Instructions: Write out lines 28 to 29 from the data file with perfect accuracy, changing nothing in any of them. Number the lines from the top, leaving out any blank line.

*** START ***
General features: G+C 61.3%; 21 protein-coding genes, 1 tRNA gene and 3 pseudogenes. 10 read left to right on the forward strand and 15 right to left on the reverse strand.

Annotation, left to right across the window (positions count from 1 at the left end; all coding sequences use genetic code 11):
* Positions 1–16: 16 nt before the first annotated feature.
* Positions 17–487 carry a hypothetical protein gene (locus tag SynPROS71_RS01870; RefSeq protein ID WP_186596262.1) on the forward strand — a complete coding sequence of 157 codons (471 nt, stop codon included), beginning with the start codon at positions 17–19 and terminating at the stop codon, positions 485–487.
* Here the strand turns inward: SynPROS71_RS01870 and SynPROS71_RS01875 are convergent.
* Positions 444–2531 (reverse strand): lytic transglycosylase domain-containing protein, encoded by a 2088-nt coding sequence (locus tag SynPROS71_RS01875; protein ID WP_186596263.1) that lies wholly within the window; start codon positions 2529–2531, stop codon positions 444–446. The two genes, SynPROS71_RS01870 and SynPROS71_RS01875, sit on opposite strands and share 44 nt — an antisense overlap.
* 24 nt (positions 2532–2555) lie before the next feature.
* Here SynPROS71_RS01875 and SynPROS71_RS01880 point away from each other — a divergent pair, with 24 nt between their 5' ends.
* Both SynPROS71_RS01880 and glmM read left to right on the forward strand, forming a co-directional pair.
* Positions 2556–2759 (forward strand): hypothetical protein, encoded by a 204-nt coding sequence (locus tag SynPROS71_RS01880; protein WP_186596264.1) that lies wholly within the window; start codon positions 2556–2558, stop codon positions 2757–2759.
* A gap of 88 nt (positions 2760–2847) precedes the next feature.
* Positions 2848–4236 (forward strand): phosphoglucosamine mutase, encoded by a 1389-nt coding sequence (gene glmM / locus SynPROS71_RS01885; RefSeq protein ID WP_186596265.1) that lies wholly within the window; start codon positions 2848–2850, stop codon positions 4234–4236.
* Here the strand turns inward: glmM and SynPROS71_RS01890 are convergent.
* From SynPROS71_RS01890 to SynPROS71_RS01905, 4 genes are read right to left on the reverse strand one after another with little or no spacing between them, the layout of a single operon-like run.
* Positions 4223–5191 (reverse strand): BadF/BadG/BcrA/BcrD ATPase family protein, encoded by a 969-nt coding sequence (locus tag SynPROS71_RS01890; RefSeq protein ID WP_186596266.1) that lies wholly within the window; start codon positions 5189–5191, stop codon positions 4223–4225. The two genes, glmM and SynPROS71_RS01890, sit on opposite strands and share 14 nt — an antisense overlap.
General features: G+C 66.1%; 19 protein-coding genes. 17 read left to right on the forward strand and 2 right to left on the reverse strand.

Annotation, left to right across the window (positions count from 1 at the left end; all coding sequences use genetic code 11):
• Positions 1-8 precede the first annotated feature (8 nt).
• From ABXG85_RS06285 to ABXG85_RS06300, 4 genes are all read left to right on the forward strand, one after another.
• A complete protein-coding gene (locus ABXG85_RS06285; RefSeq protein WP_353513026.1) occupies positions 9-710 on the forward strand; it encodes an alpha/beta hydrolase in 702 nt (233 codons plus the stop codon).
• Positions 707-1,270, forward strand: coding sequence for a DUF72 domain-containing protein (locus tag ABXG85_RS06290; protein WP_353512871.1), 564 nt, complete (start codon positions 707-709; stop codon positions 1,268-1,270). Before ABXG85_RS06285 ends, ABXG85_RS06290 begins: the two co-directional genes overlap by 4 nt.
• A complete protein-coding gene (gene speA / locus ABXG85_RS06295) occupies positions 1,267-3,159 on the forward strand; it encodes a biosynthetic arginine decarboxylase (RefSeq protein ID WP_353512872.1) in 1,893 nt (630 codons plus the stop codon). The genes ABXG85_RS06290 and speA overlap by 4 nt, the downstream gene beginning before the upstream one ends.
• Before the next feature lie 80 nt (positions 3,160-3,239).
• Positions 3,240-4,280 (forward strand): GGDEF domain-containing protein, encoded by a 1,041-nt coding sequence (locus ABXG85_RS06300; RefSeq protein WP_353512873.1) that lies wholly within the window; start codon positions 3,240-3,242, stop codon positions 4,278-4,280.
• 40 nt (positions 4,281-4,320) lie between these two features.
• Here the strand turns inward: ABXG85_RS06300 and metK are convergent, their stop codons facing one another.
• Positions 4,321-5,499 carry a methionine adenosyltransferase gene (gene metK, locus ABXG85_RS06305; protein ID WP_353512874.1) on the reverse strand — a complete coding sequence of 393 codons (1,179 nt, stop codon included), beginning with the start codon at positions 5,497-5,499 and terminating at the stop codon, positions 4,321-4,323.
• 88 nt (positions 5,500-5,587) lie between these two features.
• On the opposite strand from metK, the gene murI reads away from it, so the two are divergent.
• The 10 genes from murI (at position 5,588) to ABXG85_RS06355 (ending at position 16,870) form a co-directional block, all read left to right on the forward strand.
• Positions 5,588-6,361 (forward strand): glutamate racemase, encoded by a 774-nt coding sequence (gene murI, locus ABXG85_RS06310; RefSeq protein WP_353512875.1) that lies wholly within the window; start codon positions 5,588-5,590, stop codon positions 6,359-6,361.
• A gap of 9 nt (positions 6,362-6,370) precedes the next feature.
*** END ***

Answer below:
• 88 nt (positions 5,500-5,587) lie between these two features.
• On the opposite strand from metK, the gene murI reads away from it, so the two are divergent.